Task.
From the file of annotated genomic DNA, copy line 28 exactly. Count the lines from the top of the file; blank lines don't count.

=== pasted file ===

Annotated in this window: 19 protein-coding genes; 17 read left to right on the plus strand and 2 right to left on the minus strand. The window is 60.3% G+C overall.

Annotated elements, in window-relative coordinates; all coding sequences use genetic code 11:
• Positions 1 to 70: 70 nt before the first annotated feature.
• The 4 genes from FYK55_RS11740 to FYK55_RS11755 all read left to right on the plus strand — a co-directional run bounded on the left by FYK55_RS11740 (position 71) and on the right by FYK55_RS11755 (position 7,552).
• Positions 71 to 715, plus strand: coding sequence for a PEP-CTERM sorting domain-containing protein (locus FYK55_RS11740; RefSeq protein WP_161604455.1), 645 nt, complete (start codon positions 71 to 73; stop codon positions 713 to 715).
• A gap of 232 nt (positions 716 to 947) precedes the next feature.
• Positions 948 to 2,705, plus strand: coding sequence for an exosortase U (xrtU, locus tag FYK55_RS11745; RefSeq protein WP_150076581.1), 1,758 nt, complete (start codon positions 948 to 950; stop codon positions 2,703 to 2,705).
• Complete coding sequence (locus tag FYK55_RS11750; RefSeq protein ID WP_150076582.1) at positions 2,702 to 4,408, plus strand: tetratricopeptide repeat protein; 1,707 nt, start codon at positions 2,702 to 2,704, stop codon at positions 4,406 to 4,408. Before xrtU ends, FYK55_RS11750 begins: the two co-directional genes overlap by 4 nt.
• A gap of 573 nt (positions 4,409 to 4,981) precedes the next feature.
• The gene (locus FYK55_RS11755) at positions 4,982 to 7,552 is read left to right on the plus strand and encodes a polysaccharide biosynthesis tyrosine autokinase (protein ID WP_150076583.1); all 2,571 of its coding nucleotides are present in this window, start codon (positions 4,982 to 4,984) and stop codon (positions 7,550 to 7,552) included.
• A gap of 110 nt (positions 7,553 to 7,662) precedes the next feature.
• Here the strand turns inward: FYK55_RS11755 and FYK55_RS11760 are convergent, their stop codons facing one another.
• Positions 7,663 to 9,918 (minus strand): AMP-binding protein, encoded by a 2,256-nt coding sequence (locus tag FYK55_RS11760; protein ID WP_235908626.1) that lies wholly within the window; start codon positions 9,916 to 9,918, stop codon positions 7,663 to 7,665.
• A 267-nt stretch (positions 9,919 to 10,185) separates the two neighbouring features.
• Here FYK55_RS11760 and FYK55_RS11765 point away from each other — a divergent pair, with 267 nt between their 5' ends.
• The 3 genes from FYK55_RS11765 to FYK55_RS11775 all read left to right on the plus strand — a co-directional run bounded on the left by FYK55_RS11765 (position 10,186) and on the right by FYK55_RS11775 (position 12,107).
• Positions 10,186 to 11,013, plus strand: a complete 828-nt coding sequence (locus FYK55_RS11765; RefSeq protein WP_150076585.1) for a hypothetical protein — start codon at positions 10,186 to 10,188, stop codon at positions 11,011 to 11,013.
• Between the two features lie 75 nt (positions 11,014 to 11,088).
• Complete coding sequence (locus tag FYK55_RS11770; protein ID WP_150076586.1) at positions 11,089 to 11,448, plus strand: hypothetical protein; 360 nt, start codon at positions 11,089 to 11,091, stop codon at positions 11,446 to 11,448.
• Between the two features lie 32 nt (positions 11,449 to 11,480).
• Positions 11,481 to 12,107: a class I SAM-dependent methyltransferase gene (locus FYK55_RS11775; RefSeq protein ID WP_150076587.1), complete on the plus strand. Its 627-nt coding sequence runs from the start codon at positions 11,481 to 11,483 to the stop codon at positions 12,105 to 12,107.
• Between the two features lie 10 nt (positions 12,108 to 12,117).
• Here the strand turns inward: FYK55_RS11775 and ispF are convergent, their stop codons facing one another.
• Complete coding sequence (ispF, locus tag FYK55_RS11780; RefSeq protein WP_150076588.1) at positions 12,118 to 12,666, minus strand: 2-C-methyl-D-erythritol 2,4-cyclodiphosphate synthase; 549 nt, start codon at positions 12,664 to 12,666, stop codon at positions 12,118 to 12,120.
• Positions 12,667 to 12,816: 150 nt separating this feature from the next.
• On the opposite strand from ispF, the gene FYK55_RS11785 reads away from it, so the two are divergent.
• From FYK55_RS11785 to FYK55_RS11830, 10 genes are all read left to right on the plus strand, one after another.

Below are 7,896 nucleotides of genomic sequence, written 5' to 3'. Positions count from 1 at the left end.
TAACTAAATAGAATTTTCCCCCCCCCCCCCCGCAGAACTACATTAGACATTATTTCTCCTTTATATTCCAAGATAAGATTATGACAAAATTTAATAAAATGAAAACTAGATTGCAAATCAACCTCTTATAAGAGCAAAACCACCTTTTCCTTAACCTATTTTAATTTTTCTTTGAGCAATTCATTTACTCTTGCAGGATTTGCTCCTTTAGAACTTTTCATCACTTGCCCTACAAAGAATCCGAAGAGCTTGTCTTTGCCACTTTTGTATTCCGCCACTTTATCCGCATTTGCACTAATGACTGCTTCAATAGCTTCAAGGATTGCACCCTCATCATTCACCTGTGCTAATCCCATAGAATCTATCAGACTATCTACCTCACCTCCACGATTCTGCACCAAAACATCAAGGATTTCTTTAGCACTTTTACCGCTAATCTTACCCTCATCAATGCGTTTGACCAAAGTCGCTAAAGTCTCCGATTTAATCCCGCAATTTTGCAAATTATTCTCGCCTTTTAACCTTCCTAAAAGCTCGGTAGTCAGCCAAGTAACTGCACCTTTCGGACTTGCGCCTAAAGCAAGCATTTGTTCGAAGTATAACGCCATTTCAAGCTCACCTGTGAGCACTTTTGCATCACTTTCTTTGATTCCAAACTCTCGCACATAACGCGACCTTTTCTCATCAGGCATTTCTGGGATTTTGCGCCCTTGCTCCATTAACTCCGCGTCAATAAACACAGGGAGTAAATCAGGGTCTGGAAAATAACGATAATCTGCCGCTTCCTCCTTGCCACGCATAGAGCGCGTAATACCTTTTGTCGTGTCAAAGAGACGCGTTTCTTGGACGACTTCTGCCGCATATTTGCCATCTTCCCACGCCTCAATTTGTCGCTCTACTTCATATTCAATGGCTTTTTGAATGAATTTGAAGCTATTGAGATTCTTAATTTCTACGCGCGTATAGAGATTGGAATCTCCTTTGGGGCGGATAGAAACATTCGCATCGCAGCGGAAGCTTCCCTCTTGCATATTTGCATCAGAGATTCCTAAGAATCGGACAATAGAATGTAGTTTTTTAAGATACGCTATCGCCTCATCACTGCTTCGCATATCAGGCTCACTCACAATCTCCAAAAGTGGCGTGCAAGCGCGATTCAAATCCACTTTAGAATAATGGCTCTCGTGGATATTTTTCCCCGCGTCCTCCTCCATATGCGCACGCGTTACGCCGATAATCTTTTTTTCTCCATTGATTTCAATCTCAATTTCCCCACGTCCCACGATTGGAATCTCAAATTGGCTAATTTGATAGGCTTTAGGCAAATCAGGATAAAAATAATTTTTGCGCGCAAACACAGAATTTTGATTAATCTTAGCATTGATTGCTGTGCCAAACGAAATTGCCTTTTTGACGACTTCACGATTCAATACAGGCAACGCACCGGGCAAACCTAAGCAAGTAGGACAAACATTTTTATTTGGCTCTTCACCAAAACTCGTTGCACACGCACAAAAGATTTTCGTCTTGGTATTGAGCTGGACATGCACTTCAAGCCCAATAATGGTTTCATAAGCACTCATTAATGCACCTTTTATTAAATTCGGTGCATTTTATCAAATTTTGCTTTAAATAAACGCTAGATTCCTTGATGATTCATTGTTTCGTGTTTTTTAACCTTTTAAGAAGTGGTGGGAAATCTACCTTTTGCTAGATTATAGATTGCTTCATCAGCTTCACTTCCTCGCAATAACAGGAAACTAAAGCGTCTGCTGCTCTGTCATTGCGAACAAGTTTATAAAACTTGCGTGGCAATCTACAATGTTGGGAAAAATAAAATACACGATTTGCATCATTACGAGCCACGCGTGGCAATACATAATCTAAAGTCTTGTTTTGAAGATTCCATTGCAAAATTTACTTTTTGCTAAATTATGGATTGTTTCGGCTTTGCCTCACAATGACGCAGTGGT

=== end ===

Below are 7,896 nucleotides of genomic sequence, written 5' to 3'. Positions count from 1 at the left end.